The social media marketing world can quickly get overcomplicated as terms like CTR, CPM, and PPC get thrown around. In the end, the most important thing a company can do is focus on one simple truth: social media is a tool for relationship building.
The success of those relationships can be measured by all those quantitative distinctions with fancy acronyms to match, but exploring the quality of those relationships is what gets your ROI to jump from good to great.
As is true in any relationship, people want to feel that they are valued and appreciated. Posting a “thank you” tweet or sending out a mass email to all your brand’s followers takes care of that relationship in a sense, but can often be perceived as a common impersonal step in mediocre marketing. What can set your brand apart is putting in the extra effort to help your followers feel seen by giving them a chance to make a valuable contribution. This generates invaluable connection and lasting loyalty that’ll give your brand even more of a boost than you might expect.
User-Generated Content, otherwise known as UGC, is your best friend in this realm. Anything that’s been created by a member of an online following qualifies as UGC. In the digital marketing world, it’s become some of the strongest social currency online. Potential consumers often look to their likeminded peers for advice on which brands to follow, what products to try, and what services are worth the expense, much more so than clever advertising campaigns. Brands can repost or reply to what people have already said about their products and services online, integrating this content into their digital strategy. In doing so, you can hit thousands of birds with one stone: in a single interaction, you’ve accessed the existing social network of an individual with credibility a brand can’t achieve on its own.
In terms of ROI, this type of marketing strategy minimizes the amount of time and money spent creating original content by simply connecting with and valuing the contribution a follower has already made to its cause. In doing so, the relationship with the original follower is strengthened and hundreds if not thousands of new relationships are formed. To bring it into quantitative terms, Facebook ads utilizing UGC has shown 300% higher click-through rates and 50% lower cost per click.
Brands that have seen great success with this tactic tap into the lifestyle trends of their potential fan base. For example, Lululemon created a campaign using the hashtag #sweatlife, encouraging their followers to post pictures of themselves engaging in any range of athletic activities while using their products. People used Twitter and Instagram to show themselves doing exactly what they already do in their daily lives, just featuring the leggings, yoga mats, and branded items that have now garnered an enormous following.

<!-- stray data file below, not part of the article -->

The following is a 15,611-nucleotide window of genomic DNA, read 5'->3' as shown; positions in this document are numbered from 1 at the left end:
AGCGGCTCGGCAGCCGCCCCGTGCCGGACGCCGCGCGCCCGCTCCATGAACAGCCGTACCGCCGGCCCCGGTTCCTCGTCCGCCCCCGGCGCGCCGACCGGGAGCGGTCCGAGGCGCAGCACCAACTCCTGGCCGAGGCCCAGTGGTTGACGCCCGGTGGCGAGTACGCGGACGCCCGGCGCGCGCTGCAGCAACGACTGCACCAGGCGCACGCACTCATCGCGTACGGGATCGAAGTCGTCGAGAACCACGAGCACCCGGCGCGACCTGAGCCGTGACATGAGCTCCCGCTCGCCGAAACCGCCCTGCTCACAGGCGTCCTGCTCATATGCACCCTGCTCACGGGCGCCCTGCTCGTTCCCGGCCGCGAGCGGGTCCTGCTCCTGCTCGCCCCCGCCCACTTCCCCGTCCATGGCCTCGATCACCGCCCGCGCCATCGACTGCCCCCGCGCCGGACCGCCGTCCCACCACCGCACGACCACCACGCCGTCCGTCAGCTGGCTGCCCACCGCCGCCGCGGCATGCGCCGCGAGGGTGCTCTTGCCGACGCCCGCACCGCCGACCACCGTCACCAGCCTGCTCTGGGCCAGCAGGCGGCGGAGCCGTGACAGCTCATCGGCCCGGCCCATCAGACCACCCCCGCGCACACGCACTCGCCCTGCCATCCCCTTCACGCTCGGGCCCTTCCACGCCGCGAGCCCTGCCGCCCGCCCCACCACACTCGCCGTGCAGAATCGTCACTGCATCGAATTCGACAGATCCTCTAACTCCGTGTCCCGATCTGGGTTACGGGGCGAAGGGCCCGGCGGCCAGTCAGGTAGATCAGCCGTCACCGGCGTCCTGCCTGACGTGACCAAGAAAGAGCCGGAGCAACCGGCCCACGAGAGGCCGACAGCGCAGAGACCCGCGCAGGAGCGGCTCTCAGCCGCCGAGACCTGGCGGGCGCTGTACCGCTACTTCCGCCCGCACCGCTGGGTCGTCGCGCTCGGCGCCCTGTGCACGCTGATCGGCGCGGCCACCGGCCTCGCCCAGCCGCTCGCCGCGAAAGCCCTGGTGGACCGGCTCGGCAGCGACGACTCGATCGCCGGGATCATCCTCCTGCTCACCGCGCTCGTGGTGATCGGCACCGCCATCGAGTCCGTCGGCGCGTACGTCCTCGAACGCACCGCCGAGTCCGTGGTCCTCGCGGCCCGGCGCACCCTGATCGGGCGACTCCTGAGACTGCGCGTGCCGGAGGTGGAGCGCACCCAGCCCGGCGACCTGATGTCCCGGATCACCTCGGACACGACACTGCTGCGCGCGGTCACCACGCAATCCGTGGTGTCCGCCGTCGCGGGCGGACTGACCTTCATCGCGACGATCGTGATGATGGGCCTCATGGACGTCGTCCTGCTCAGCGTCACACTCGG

Some brands gain even more momentum by offering an incentive for fans to participate in their campaign. Lays, for example, asked their fans to come up with ideas for a new chip flavor. The winning recipe earned a prize of 1 million dollars. They involved followers even more by having them participate in the voting process on Facebook and Twitter, meaning there were far more interactions with the brand that would have been possible without such a campaign.
To give an example, let’s say a follower of a non-profit posts a picture of themselves at one of the company’s events. That person has already done your cause a service by letting all their friends know who you are and that they’re a fan. By taking it one step further, that non-profit can comment on the post and repost it to their own channels, allowing existing relationships to speak for themselves.
This effort can also take care of the investment your team puts in to customer service. Rather than having all questions, concerns and comments fielded by a staff member, giving your following a voice and greater visibility makes room for them to be experts others can turn to. Say a health and lifestyle brand just released a new line of yoga pants. The brand can invite feedback on the new products through their channels and ask their followers to use a particular hashtag or comment on a particular post with their raves and reviews. An ambivalent buyer can then look to your account and get all the recommendations they need by simply scrolling through the posts and comments buyers have already created with minimal effort put in by your team.
In creating a loyal following, the most important thing to remember is caring for your brands network of relationships is foundational. By investing in the strength of that foundation, you’ll see that much of the rest of the work will take care of itself.
If you’d like to talk about using some of the above tactics and ideas for your brand, please go to the contact form and drop me a note. I’d love to talk with you! — Carole Baker